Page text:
SANKASAR, Iraq (Reuters) - Since Turkish warplanes turned her village home into a heap of rubble last week, mother of eight Aziya Rasheed says she has lost all hope for the future.
Air strikes on mountain villages around the town of Sankasar in northern Iraq on December 16 destroyed much of Rasheed’s modest home as the family slept, injuring her 16-year-old daughter so severely that she had to have her leg amputated above the knee.
“We lost everything, even my daughter’s leg. Isn’t this terrorism from Turkey?” she said angrily.
“I have no hope of going back to my demolished home, all my livestock are dead and the future of my children is uncertain. How are they going to study here when I’m living in a small room like this?”
The family will have to survive the rest of the bitter winter in a small mud-brick room belonging to relatives in Sankasar, about 160 km (100 miles) north of the city of Sulaimaniya.
The fate of Iraqi civilians caught up in the fight between Turkish forces and Kurdistan Workers Party (PKK) guerrillas could effect the delicate balance of security in northern Iraq.
Turkey has massed up to 100,000 troops on the Iraqi border and waged a campaign of low-level cross-border strikes on PKK militants for several months, accusing PKK fighters based in Iraq of carrying out deadly attacks in Turkey.
The campaign intensified this month, with air and artillery strikes and small-scale cross-border raids by ground forces.
U.S. and Iraqi authorities describe the PKK as terrorists and say they support Turkey’s right to strike back. But they have also expressed concern that civilian casualties could destabilize northern Iraq. Washington has had to tread a delicate path between the interests of its two close allies.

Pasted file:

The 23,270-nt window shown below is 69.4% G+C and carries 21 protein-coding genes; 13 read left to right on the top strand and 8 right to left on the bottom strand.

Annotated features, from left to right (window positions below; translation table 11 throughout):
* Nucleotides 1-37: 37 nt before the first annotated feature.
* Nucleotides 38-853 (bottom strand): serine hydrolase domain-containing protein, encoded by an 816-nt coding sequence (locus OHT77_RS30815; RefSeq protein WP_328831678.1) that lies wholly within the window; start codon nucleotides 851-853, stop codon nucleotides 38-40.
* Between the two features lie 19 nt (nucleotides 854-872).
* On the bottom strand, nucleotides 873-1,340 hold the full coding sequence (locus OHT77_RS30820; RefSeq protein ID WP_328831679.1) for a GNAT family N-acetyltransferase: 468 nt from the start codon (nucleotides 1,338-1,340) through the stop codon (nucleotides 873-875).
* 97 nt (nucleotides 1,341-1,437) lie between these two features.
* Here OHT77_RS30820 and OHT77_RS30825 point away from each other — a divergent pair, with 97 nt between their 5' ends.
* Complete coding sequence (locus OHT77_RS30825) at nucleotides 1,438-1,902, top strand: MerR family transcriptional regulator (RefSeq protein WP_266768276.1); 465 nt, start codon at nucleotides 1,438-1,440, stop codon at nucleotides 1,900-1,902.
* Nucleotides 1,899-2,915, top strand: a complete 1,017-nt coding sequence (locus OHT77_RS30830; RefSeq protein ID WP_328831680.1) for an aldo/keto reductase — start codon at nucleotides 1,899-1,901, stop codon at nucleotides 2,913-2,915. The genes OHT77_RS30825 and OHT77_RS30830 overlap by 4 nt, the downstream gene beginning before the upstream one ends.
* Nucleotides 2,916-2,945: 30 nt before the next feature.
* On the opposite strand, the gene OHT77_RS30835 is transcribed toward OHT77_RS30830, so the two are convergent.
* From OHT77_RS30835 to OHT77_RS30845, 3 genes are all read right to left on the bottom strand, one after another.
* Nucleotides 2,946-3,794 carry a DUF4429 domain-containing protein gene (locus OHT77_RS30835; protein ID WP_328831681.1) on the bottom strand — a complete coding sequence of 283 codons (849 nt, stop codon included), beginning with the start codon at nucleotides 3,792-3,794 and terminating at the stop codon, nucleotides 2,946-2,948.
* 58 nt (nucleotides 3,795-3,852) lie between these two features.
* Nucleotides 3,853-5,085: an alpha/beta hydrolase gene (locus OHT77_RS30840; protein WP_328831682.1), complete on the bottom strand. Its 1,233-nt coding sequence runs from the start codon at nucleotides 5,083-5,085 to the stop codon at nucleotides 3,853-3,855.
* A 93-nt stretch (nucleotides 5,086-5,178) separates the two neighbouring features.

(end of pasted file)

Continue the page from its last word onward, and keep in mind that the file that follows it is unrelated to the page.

WHERE WERE PKK FIGHTERS?
Turkish forces say they killed more than 150 PKK fighters in the December 16 air strike, their biggest yet.
The mayor of Sankasar, Abdullah Ibrahim, said there were no PKK fighters in the area and the strikes had forced 370 Iraqi Kurdish families to flee their homes in surrounding villages.
“The constant presence of Turkish planes over the villages has deterred everyone from returning because they fear another attack,” he said.
Reuters was unable to verify whether PKK fighters were in the area or how much damage was caused to PKK targets.
Iraq protested after the December 16 strike that at least one civilian, a woman, had been killed. The Turkish military denied any civilian targets were hit.
The Iraqi government said on Sunday it would pay 1 million dinars (about $700) to each family displaced by the strikes.
Mohammed Hasan, a 40-year-old father of six whose house was destroyed by Turkish bombing, says he is afraid to return to his village because Turkish planes still fly overhead.
“The bombing began in the middle of the night, I quickly got everyone out of the house and soon after, I looked back at my house and saw it burning,” he said, breathing deeply.
“It was destined for us Kurds to face all these tragedies. First Saddam Hussein kept us on the run and now Turkey and Iran take it in turns to bomb us,” he added.
Aid from charities and donations from businessmen in Sulaimaniya have provided most needy families with basic food like rice, sugar and tea, and blankets were distributed to help them survive the cold weeks ahead.
Shlier Khudhur, a 30-year-old woman now living with her brother, sobs as she recalls the night she lost her home.
“I was wounded when the house fell on top of us during the air strikes. We have lost everything we ever owned,” she said.
“I wish I had died rather than live through this.”
Writing by Mussab Al-Khairalla; editing by Tim Pearce
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